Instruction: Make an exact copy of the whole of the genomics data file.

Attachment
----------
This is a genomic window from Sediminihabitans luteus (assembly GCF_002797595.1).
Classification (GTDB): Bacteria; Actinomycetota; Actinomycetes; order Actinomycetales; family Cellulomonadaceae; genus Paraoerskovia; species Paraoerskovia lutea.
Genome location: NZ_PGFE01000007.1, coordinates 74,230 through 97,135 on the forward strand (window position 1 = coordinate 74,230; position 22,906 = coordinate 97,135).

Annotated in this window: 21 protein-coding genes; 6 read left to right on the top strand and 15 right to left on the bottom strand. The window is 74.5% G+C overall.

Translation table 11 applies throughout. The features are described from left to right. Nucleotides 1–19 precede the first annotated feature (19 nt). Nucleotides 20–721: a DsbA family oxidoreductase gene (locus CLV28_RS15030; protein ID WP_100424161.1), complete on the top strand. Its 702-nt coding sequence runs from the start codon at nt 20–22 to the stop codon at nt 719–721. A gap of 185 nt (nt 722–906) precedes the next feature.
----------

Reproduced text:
This is a genomic window from Sediminihabitans luteus (assembly GCF_002797595.1).
Classification (GTDB): Bacteria; Actinomycetota; Actinomycetes; order Actinomycetales; family Cellulomonadaceae; genus Paraoerskovia; species Paraoerskovia lutea.
Genome location: NZ_PGFE01000007.1, coordinates 74,230 through 97,135 on the forward strand (window position 1 = coordinate 74,230; position 22,906 = coordinate 97,135).

Annotated in this window: 21 protein-coding genes; 6 read left to right on the top strand and 15 right to left on the bottom strand. The window is 74.5% G+C overall.

Translation table 11 applies throughout. The features are described from left to right. Nucleotides 1–19 precede the first annotated feature (19 nt). Nucleotides 20–721: a DsbA family oxidoreductase gene (locus CLV28_RS15030; protein ID WP_100424161.1), complete on the top strand. Its 702-nt coding sequence runs from the start codon at nt 20–22 to the stop codon at nt 719–721. A gap of 185 nt (nt 722–906) precedes the next feature.